Miss Bartlett burst into self-accusations and regrets.

“What is to be done now? Can you tell me?”

“Oh, Lucy—I shall never forgive myself, never to my dying day. Fancy if your prospects—”

“I know,” said Lucy, wincing at the word. “I see now why you wanted me to tell Cecil, and what you meant by ‘some other source.’ You knew that you had told Miss Lavish, and that she was not reliable.”

It was Miss Bartlett’s turn to wince. “However,” said the girl, despising her cousin’s shiftiness, “What’s done’s done. You have put me in a most awkward position. How am I to get out of it?”

Miss Bartlett could not think. The days of her energy were over. She was a visitor, not a chaperon, and a discredited visitor at that. She stood with clasped hands while the girl worked herself into the necessary rage.

“He must—that man must have such a setting down that he won’t forget. And who’s to give it him? I can’t tell mother now—owing to you. Nor Cecil, Charlotte, owing to you. I am caught up every way. I think I shall go mad. I have no one to help me. That’s why I’ve sent for you. What’s wanted is a man with a whip.”

Miss Bartlett agreed: one wanted a man with a whip.

“Yes—but it’s no good agreeing. What’s to be DONE. We women go maundering on. What DOES a girl do when she comes across a cad?”

“I always said he was a cad, dear. Give me credit for that, at all events. From the very first moment—when he said his father was having a bath.”

“Oh, bother the credit and who’s been right or wrong! We’ve both made a muddle of it. George Emerson is still down the garden there, and is he to be left unpunished, or isn’t he? I want to know.”

Miss Bartlett was absolutely helpless. Her own exposure had unnerved her, and thoughts were colliding painfully in her brain. She moved feebly to the window, and tried to detect the cad’s white flannels among the laurels.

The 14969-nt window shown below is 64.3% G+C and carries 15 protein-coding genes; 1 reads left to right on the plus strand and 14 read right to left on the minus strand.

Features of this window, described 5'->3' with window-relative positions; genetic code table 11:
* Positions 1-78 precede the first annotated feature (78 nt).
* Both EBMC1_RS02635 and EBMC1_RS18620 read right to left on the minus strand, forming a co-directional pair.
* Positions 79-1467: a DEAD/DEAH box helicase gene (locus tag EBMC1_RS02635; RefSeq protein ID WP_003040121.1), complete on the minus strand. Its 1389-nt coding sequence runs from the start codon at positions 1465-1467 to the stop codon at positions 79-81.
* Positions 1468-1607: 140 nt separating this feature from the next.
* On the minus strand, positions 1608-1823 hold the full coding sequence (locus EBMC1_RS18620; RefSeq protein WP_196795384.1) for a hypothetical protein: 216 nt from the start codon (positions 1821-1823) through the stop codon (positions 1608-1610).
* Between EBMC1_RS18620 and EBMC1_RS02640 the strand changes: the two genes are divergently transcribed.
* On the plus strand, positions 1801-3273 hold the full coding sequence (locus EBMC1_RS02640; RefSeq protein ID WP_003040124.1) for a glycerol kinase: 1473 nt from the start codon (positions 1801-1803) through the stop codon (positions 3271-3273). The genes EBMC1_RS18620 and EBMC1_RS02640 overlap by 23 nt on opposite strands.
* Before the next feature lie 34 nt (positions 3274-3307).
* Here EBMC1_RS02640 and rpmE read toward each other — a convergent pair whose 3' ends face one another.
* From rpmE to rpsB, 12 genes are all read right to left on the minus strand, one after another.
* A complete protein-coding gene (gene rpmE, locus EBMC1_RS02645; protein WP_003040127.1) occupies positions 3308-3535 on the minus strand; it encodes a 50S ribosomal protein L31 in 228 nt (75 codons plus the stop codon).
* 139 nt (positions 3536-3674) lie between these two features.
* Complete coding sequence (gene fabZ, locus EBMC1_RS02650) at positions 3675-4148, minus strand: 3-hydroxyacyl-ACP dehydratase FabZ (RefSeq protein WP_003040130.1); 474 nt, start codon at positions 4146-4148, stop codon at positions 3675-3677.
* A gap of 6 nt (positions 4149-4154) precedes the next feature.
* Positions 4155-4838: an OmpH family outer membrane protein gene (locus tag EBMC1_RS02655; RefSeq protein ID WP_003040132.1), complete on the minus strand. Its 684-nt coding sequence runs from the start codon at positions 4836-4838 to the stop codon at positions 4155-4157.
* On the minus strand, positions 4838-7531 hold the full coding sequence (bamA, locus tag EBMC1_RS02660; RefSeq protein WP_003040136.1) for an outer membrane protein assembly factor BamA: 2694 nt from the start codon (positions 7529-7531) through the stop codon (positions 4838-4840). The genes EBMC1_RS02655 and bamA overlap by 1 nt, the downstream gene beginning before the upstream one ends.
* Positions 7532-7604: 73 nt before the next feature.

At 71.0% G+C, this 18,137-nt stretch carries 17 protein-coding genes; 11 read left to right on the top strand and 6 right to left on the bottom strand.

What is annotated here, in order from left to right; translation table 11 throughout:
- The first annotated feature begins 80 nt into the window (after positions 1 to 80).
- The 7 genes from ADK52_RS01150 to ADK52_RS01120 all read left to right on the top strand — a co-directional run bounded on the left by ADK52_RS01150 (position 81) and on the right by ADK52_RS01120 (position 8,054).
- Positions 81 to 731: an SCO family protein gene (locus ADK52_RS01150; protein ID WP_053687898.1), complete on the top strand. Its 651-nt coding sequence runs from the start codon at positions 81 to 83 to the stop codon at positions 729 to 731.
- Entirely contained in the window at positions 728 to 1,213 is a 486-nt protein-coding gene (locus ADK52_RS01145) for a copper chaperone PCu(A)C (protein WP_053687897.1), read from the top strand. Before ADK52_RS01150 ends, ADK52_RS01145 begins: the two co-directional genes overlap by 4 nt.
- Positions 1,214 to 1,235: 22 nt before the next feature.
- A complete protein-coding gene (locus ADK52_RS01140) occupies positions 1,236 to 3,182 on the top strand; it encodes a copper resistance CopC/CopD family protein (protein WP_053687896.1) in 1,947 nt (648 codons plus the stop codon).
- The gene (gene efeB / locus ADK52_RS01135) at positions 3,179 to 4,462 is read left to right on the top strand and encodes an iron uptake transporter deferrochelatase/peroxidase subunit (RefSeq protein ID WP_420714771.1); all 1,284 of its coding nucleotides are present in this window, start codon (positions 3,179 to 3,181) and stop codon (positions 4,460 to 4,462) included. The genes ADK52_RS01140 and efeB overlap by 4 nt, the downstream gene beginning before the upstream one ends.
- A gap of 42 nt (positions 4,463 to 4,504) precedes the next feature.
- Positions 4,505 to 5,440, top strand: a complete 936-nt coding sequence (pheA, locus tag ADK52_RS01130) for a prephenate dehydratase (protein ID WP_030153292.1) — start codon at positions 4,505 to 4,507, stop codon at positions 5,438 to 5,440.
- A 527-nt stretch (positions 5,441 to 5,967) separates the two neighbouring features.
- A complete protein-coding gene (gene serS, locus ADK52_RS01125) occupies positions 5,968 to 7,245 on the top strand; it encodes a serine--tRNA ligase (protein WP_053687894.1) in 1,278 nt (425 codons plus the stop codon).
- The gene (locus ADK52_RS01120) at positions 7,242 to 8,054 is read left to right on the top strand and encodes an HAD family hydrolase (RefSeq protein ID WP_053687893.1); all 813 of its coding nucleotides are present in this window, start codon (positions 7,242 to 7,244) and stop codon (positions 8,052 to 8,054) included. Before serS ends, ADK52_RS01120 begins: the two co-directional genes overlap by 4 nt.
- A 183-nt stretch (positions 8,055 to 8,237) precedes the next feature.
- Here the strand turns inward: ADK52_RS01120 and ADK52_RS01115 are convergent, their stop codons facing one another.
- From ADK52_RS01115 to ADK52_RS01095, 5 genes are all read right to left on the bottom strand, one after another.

“You were ready enough at the Bertolini when you rushed me off to Rome. Can’t you speak again to him now?”

“Willingly would I move heaven and earth—”

“I want something more definite,” said Lucy contemptuously. “Will you speak to him? It is the least you can do, surely, considering it all happened because you broke your word.”

“Never again shall Eleanor Lavish be a friend of mine.”

Really, Charlotte was outdoing herself.

“Yes or no, please; yes or no.”

“It is the kind of thing that only a gentleman can settle.” George Emerson was coming up the garden with a tennis ball in his hand.

“Very well,” said Lucy, with an angry gesture. “No one will help me. I will speak to him myself.” And immediately she realized that this was what her cousin had intended all along.

“Hullo, Emerson!” called Freddy from below. “Found the lost ball? Good man! Want any tea?” And there was an irruption from the house on to the terrace.

“Oh, Lucy, but that is brave of you! I admire you—”

They had gathered round George, who beckoned, she felt, over the rubbish, the sloppy thoughts, the furtive yearnings that were beginning to cumber her soul. Her anger faded at the sight of him. Ah! The Emersons were fine people in their way. She had to subdue a rush in her blood before saying:

“Freddy has taken him into the dining-room. The others are going down the garden. Come. Let us get this over quickly. Come. I want you in the room, of course.”

“Lucy, do you mind doing it?”

“How can you ask such a ridiculous question?”